Although not really packaging waste, receipts are an almost inevitable piece of waste that comes with shopping so I wanted to include a few tips in this post about reducing the amount you receive.

  1. Shop online so order confirmations/receipts are emailed to you
  2. Select for receipts to be emailed instead of printed at locations that ask (my library does this for example)
  3. Decline receipts (although many times one is printed anyway and just tossed)
  4. Avoid stores notorious for unreasonably long receipts (I’m looking at you, CVS!)
  5. Remember! Receipts are usually printed on thermal paper which contains BPA. For this reason, receipts are NOT recyclable as they can contaminate the entire batch of material. The batch may then be refused and sent to landfill or incinerator instead.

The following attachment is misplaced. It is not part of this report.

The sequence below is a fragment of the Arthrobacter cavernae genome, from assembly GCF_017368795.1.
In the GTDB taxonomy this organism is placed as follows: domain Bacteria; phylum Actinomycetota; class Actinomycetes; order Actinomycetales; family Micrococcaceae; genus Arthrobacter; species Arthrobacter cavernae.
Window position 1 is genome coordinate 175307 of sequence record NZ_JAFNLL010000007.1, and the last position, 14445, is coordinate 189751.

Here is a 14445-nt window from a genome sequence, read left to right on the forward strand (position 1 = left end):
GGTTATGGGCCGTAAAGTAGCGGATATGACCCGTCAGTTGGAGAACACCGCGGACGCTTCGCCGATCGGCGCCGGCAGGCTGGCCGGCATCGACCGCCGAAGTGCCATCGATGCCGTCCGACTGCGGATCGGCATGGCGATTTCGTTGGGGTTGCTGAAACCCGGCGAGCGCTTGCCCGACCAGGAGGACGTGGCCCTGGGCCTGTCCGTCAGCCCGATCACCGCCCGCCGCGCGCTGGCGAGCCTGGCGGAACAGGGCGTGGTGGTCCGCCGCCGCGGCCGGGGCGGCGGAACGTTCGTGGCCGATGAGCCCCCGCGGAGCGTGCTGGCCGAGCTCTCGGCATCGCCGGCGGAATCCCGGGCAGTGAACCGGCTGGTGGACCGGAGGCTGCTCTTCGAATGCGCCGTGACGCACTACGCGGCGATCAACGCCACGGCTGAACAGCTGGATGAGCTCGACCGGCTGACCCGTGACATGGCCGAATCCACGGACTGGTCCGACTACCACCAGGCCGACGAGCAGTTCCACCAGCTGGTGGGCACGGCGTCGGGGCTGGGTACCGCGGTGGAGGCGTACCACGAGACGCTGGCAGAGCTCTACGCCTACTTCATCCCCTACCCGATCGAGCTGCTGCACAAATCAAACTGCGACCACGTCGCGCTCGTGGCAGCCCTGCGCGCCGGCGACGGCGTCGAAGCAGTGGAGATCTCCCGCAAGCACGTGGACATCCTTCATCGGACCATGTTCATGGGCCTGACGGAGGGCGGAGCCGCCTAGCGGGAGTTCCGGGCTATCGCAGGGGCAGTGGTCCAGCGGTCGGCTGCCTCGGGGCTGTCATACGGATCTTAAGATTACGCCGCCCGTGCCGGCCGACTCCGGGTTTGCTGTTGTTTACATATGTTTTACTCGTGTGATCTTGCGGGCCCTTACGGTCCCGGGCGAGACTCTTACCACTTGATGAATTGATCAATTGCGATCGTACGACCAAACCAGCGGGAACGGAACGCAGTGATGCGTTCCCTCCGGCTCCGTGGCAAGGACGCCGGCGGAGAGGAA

That’s a wrap! (Get it?)

Although packaging may not be completely avoidable in our society (yet), there are lots of ways we can reduce it and get as much use as we can from its materials. Want to learn more about sustainable packaging ? Be sure to check out my posts on Sustainable Packaging Alternatives!

How To Reduce Packaging Waste large cardboard box overflowing with wasteful plastic wrap, foam sheeting, and paper cushioning